Despite a dry winter that has California nearing drought-like conditions, federal regulators have ordered that a large reservoir in the Bay Area be drained due to concerns that its dam could collapse in a strong earthquake and release a flood that would inundate much of Silicon Valley.
The Federal Energy Regulatory Commission ordered that the Anderson Reservoir be completely drained by October 1st over fears that the 240-foot high earthen dam could fail if a major earthquake strikes the Calaveras Fault, which is located next to the dam.
“It is unacceptable to maintain the reservoir at an elevation higher than necessary when it can be reduced, thereby decreasing the risk to public safety and the large population downstream of Anderson Dam,” David Capka, director of the FERC’s Division of Dam Safety and Inspections, wrote in a letter Thursday to the Santa Clara Valley Water District.
Anderson Reservoir, also known as Anderson Lake, was built in 1950 and has the capacity to hold close to 90,000-acre feet of water - making it the largest reservoir in Santa Clara County. It also accounts for more than half of the water district's total capacity of 170,000 acre-feet in all 10 of its reservoirs scattered across the county.
Local officials have kept the dam at 74% of capacity since 2009 after a study showed that an earthquake of 6.6 or greater could trigger a failure in the dam. The water district has been working to retrofit the Anderson Dam since 2017, because California classified the dam as being an "extremely high" downstream risk.
"Studies have shown a large earthquake could damage Anderson Dam, causing an uncontrolled release of water that could inundate cities and rural areas from San Francisco Bay south to Monterey Bay, including much of Silicon Valley," the water district said on its website about the seismic retrofit.
Valley Water produced a startling video of the flooding that could occur if the reservoir was filled and the dam failed in the event of a major earthquake. Water can be seen traveling throughout Silicon Valley all the way through downtown San Jose to the San Francisco Bay.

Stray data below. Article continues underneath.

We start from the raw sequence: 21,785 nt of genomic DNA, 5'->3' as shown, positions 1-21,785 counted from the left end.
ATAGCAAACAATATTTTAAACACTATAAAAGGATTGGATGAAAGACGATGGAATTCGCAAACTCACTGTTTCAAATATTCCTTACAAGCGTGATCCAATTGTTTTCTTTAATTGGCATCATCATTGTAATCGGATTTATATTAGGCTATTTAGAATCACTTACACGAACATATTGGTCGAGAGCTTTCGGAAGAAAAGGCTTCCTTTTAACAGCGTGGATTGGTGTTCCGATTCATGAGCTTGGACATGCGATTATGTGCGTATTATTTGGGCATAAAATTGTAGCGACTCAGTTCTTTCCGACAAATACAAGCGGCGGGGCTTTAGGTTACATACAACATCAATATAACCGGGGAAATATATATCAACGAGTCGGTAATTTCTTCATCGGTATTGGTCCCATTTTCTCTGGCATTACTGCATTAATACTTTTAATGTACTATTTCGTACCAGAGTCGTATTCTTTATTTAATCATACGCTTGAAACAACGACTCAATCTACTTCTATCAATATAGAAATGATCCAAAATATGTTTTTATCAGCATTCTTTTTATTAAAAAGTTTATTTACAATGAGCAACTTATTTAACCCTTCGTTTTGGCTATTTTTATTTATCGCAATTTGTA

Because California has been experiencing a drier winter than on average, the Anderson Dam is only filled to about 29% of its capacity.
Valley Water says that while they agree with federal authorities that the reservoir should be drained ahead of the retrofit project, the demand to empty Anderson Reservoir could "result in unsafe consequences."
"A top concern is the potential to damage the intake structure, which would give us no way to control water flows out of the reservoir, potentially impacting downstream communities," Valley Water CEO Norma Camacho said.
"Valley Water is also concerned about the environmental impacts of these new requirements. With the draining of the reservoir, experts would expect fish die-offs. The inability to keep a consistent flow in Coyote Creek downstream of the dam year-round would significantly impact sensitive native fish, amphibians, reptiles, wetlands, and riparian habitats. Water quality could also be significantly impacted downstream of the dam," she added.
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